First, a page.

Sunday morning I wandered bleary-eyed around the St. Louis airport. Melancholy, I wondered how many hours of sleep I'd squeezed in between the last hangout session in wardrobe, the Benise aftershow party, and a number of tequila-based cocktails.
I decided to buy a book in an effort to distract myself from the urge to stare blankly at my shoes while murmuring the drum beat to "Shambala" and "Tribal" (see Benise website).
The book I bought, Notes from the Underground: The Most Outrageous Stories from the Alternative Press, contained a story written by Ben Ehrenreich and originally published in LA Weekly: "The Hobohemians." I read about tramps and punks and war veterans and Santa Cruz crunchies and yuppie writers waiting in the yards for locomotives to take them to uncertain destinations.
I read about the glory days of hoboism, the current crop of rail-riders, and the attending thrills and perils (freezing through mountain passes, scorching through deserts, getting nabbed by cops). I looked around the airport and thought, "God, I'm so CONVENTIONAL. I could be hopping trains back to Cincinnati. Planes are boring and normal, just like me."
I got on the plane and tucked into my aisle seat with book in hand, ready to resume reading. To my rowmate, I flexed the corners of my mouth ever so slightly in the toothless smile that signals, "I see you and I'm polite enough to acknowledge that but I'm not polite enough to start a conversation so you probably shouldn't either."
I put on my seatbelt. My rowmate chuckled, "I guess I could do that too," and began fumbling with his. "Now let's see if I can get my jacket off," he added. He twisted his shoulders around at uncomfortable-looking angles while laughing lightly. I produced another weary social smile. He asked where I was headed and offered the information that he was going to Maine. I nodded.
A minute later I was staring at the seat in front of me, listening to the Shambala drums in my head, when my rowmate blurted out, "This is the first time I've flown in a plane."
The Shambala drums stopped. I lowered my book and I looked at him fully and sincerely in the face for the first time.
"Yeah," he said anxiously. I realized all the har-de-har over his seatbelt and his jacket had nothing to do with humor. He was scared. I asked him why he was flying that Sunday and he told me it was for work. "What kind of work do you do?" I asked.
He told me, "I paint Wal-Marts."
I could now quietly put my book into the seat pocket in front of me because I was assuming the role of flight mentor for the young man who paints Wal-Marts.
He told me that his uncle owns a business in Illinois that hires men to repaint the insides and outsides of Wal-Marts nationwide. Most of the painters refuse to fly and prefer driving to sites. In fact, the rest of the crew bound for Maine was roadtripping from West Virginia as we spoke.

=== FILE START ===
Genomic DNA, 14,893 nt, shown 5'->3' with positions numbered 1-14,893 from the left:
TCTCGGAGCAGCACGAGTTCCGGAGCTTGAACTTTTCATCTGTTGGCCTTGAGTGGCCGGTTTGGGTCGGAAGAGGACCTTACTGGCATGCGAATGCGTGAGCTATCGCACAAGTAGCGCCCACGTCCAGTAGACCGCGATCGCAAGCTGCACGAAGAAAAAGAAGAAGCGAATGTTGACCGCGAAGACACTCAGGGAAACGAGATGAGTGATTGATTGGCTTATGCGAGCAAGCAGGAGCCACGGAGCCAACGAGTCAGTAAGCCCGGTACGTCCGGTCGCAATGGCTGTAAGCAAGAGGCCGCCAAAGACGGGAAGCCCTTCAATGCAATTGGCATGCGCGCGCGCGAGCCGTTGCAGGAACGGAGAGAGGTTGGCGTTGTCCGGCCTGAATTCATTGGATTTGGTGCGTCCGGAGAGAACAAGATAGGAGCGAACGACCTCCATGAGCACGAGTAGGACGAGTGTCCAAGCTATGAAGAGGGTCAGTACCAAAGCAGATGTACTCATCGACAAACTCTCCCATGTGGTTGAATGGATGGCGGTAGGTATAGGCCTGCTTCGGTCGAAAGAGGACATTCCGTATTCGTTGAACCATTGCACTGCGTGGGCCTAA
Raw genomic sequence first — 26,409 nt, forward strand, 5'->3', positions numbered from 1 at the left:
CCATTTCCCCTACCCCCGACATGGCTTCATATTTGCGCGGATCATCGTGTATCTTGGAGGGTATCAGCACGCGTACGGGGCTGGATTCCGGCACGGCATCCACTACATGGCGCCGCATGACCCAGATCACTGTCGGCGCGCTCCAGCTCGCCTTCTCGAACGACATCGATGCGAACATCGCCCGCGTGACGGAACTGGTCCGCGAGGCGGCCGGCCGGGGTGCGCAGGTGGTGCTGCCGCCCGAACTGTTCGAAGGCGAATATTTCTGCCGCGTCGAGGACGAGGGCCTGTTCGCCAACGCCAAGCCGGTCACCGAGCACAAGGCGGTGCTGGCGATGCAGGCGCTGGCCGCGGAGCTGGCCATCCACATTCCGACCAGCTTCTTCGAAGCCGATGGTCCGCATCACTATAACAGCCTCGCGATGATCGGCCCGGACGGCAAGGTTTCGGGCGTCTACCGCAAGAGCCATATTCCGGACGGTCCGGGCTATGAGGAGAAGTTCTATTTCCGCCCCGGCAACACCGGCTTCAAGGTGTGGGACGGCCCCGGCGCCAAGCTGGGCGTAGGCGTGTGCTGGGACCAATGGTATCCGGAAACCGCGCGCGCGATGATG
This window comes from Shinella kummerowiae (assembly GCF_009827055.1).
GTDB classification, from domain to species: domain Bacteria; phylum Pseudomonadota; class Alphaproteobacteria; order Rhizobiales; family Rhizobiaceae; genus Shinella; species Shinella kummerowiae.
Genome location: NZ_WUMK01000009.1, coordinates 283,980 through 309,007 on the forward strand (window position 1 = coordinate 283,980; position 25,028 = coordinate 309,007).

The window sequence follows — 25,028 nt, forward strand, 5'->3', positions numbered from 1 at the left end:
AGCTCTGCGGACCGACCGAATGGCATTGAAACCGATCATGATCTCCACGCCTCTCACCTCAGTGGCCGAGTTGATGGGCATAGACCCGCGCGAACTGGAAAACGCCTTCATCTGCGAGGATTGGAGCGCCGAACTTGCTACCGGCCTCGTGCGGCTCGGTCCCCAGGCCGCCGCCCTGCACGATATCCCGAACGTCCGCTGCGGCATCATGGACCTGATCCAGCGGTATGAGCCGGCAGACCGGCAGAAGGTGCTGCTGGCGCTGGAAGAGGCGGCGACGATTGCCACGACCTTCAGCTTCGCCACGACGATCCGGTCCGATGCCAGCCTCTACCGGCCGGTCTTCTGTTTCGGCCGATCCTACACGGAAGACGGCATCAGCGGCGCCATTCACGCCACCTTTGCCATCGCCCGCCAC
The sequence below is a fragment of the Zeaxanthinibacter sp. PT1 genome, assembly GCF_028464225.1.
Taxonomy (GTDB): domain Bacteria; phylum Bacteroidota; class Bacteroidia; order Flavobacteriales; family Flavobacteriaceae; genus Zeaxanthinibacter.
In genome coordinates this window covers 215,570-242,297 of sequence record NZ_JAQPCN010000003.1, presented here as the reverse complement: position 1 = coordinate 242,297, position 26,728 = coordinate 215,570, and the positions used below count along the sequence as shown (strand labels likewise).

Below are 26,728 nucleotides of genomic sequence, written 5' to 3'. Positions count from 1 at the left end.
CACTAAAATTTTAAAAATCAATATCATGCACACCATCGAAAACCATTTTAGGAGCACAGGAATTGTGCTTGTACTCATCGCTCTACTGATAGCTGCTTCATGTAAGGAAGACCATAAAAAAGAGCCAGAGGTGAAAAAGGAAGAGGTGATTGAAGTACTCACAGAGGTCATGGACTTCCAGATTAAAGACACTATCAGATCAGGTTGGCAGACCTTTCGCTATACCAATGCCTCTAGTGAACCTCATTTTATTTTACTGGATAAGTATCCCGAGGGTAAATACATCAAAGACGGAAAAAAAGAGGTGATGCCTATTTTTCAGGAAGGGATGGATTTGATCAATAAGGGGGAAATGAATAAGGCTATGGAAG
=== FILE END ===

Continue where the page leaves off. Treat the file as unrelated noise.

It takes six men one month to paint the inside of a Wal-Mart. Sometimes those six men need replacements when they lose their job for getting drunk, getting in fights, or landing in jail. In these cases the uncle needs to quickly send someone else to the partially-painted Wal-Mart. The uncle enticed my rowmate to fly with a two dollar raise.
"Flying's fun. You'll like it," I said, "especially the takeoff and landing."
"That's what I'm most nervous about!" he said.
I began lecturing: "Don't worry if we bump around. Turbulence is normal, particularly in these small planes. TOTALLY NORMAL. Especially when we're flying through clouds. I think because of lower air pressure or something."
I either completely made this shit up about air pressure or suddenly remembered it from my freshman year meteorology class. He flipped through the safety pamphlet and I suggested he take it as a souvenir.
The flight attendant asked us to please prepare for takeoff and told us the flight would last 47 minutes. My rowmate looked at me with wide eyes and big smile as if to say, "So short! Can you believe this?"
Then I got nervous. For him. As the engines revved, my heartbeat quickened. I clasped my hands in my lap and watched him out of the corner of my eye. When we started rolling and picking up speed, a gigantic smile broke out across my face. I heard a couple of goofy laughs erupt from my mouth as we lifted off and I clamped my hand over my mouth.
My rowmate stared out of the window at the land and the sky and the clouds and said, "Well, this is awkward," and a moment later, "This IS awkward."
For the next 47 minutes, between stretches of cloud-gazing, my rowmate told me about his uncle's business partner who passed away last month from a heart attack. The business partner weighed 618 lbs and used to drive to Wal-Mart, tell his crew to buy a box of doughnuts from the snack bar, and then sit in his truck to eat and watch them work. My rowmate told me about the time they accidentally painted $700 worth of meat and had to buy it. He showed me a photo of his kids and told me how his ex wanted him to buy her a new truck after she drunkenly drove the last one off a cliff.
"What, so she can drive that one off a cliff, too?" I said indignantly.
"That's exactly what I said," he agreed.
As we began our descent and sliced through a cloud, the ride became choppy. We looked at each knowingly and I showed off: "See?"